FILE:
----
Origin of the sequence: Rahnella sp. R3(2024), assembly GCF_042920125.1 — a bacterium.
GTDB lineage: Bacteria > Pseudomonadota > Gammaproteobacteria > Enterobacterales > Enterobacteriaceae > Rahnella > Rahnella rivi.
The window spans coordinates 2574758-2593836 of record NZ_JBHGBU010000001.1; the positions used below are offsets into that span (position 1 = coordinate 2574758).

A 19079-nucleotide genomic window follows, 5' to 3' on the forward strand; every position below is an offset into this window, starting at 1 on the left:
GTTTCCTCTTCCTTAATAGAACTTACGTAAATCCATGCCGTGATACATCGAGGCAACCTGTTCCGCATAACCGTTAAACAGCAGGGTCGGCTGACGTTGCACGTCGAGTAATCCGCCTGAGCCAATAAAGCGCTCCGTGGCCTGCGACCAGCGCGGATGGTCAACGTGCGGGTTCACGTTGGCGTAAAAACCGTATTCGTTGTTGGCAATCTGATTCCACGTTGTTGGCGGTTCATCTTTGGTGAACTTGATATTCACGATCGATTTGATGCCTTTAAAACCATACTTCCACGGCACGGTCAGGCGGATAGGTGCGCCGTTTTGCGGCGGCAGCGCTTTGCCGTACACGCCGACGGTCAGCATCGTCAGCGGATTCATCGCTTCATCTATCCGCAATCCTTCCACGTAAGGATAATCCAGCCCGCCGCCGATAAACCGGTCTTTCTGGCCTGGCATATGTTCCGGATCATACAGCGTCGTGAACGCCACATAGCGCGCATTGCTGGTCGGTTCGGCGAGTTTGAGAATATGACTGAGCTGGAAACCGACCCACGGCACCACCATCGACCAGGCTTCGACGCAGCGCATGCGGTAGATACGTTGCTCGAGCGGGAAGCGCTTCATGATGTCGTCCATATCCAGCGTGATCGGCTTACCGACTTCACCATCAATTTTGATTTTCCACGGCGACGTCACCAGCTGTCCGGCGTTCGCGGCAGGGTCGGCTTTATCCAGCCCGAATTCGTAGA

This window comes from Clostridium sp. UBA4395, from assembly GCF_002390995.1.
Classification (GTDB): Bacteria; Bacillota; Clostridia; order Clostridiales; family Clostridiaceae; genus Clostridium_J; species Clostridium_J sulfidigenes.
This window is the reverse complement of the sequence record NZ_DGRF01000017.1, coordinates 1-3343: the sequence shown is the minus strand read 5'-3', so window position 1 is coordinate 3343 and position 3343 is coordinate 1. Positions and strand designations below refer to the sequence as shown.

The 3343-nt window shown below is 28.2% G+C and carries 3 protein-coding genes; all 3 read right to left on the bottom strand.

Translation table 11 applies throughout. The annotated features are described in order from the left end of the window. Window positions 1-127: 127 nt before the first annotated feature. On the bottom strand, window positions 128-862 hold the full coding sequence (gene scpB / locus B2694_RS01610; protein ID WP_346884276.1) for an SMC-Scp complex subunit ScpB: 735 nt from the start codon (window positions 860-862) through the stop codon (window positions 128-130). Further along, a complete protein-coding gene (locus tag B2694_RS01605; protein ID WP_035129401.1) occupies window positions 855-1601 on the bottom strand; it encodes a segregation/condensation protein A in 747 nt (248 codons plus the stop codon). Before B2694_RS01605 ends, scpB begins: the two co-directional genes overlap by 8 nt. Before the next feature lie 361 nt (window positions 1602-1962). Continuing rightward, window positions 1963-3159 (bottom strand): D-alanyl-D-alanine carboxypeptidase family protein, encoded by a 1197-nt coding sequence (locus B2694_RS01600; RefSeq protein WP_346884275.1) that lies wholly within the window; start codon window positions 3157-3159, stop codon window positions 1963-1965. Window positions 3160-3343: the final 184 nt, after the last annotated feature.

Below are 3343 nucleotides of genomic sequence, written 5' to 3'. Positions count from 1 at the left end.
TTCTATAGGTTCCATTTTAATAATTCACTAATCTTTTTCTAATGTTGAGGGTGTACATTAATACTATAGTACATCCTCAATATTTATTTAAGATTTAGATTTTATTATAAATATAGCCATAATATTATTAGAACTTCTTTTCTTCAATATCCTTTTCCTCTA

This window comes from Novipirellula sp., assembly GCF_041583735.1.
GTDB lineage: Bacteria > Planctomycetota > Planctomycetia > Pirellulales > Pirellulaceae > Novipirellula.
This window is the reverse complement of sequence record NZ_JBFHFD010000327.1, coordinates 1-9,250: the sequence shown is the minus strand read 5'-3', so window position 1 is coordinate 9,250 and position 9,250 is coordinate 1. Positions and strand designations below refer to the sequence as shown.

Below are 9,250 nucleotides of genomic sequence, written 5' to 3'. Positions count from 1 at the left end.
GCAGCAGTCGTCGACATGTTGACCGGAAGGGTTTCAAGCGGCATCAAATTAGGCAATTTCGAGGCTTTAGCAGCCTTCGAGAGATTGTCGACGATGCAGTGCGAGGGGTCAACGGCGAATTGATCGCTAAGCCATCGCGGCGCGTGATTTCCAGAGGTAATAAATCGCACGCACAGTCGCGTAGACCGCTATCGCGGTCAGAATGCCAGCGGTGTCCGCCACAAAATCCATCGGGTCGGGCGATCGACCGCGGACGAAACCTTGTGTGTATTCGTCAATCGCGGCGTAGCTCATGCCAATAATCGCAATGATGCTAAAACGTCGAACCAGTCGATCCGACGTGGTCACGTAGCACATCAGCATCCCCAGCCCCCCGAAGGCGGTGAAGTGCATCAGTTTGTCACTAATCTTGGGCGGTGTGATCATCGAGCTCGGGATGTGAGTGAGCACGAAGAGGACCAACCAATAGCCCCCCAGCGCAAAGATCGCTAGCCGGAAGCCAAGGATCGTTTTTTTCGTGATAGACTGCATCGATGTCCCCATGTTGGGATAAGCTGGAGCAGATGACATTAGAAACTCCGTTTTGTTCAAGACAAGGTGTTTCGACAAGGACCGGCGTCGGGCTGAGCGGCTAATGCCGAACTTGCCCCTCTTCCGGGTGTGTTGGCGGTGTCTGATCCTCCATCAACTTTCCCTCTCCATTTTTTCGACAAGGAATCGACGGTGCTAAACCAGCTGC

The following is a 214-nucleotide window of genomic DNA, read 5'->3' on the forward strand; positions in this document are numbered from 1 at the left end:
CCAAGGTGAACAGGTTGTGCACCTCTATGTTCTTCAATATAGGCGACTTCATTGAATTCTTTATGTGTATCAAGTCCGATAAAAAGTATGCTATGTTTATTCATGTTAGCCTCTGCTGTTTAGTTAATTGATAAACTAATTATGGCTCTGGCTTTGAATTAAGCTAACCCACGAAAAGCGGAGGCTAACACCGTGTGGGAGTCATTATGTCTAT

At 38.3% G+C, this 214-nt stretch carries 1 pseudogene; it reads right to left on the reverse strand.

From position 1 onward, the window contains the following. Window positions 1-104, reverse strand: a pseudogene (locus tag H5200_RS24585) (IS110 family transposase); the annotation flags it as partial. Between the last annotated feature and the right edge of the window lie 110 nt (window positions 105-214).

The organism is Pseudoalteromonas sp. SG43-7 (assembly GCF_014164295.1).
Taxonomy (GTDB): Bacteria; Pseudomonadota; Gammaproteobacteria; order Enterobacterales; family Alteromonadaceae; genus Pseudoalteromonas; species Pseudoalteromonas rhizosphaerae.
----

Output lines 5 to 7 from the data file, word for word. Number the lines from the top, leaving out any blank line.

GTTTCCTCTTCCTTAATAGAACTTACGTAAATCCATGCCGTGATACATCGAGGCAACCTGTTCCGCATAACCGTTAAACAGCAGGGTCGGCTGACGTTGCACGTCGAGTAATCCGCCTGAGCCAATAAAGCGCTCCGTGGCCTGCGACCAGCGCGGATGGTCAACGTGCGGGTTCACGTTGGCGTAAAAACCGTATTCGTTGTTGGCAATCTGATTCCACGTTGTTGGCGGTTCATCTTTGGTGAACTTGATATTCACGATCGATTTGATGCCTTTAAAACCATACTTCCACGGCACGGTCAGGCGGATAGGTGCGCCGTTTTGCGGCGGCAGCGCTTTGCCGTACACGCCGACGGTCAGCATCGTCAGCGGATTCATCGCTTCATCTATCCGCAATCCTTCCACGTAAGGATAATCCAGCCCGCCGCCGATAAACCGGTCTTTCTGGCCTGGCATATGTTCCGGATCATACAGCGTCGTGAACGCCACATAGCGCGCATTGCTGGTCGGTTCGGCGAGTTTGAGAATATGACTGAGCTGGAAACCGACCCACGGCACCACCATCGACCAGGCTTCGACGCAGCGCATGCGGTAGATACGTTGCTCGAGCGGGAAGCGCTTCATGATGTCGTCCATATCCAGCGTGATCGGCTTACCGACTTCACCATCAATTTTGATTTTCCACGGCGACGTCACCAGCTGTCCGGCGTTCGCGGCAGGGTCGGCTTTATCCAGCCCGAATTCGTAGA

This window comes from Clostridium sp. UBA4395, from assembly GCF_002390995.1.
Classification (GTDB): Bacteria; Bacillota; Clostridia; order Clostridiales; family Clostridiaceae; genus Clostridium_J; species Clostridium_J sulfidigenes.